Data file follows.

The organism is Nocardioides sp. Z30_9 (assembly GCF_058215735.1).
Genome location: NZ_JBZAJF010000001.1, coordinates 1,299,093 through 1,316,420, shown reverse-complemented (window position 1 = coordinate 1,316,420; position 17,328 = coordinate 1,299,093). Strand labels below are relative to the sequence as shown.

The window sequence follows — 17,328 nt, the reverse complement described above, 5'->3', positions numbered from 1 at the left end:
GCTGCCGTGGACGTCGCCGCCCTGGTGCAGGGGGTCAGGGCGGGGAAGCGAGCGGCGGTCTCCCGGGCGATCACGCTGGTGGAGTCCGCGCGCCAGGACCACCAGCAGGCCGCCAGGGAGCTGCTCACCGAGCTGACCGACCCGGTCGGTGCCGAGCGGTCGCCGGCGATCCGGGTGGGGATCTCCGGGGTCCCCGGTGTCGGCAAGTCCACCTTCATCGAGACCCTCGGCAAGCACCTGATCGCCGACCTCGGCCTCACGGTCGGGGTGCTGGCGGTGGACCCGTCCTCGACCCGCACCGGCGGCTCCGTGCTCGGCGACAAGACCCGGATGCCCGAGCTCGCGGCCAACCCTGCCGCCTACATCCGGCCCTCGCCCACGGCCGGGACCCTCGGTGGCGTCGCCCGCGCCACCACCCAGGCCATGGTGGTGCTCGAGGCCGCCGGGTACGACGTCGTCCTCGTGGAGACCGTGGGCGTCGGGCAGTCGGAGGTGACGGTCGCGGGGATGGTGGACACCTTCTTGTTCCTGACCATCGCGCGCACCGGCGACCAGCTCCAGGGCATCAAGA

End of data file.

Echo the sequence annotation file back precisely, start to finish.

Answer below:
The organism is Nocardioides sp. Z30_9 (assembly GCF_058215735.1).
Genome location: NZ_JBZAJF010000001.1, coordinates 1,299,093 through 1,316,420, shown reverse-complemented (window position 1 = coordinate 1,316,420; position 17,328 = coordinate 1,299,093). Strand labels below are relative to the sequence as shown.

The window sequence follows — 17,328 nt, the reverse complement described above, 5'->3', positions numbered from 1 at the left end:
GCTGCCGTGGACGTCGCCGCCCTGGTGCAGGGGGTCAGGGCGGGGAAGCGAGCGGCGGTCTCCCGGGCGATCACGCTGGTGGAGTCCGCGCGCCAGGACCACCAGCAGGCCGCCAGGGAGCTGCTCACCGAGCTGACCGACCCGGTCGGTGCCGAGCGGTCGCCGGCGATCCGGGTGGGGATCTCCGGGGTCCCCGGTGTCGGCAAGTCCACCTTCATCGAGACCCTCGGCAAGCACCTGATCGCCGACCTCGGCCTCACGGTCGGGGTGCTGGCGGTGGACCCGTCCTCGACCCGCACCGGCGGCTCCGTGCTCGGCGACAAGACCCGGATGCCCGAGCTCGCGGCCAACCCTGCCGCCTACATCCGGCCCTCGCCCACGGCCGGGACCCTCGGTGGCGTCGCCCGCGCCACCACCCAGGCCATGGTGGTGCTCGAGGCCGCCGGGTACGACGTCGTCCTCGTGGAGACCGTGGGCGTCGGGCAGTCGGAGGTGACGGTCGCGGGGATGGTGGACACCTTCTTGTTCCTGACCATCGCGCGCACCGGCGACCAGCTCCAGGGCATCAAGA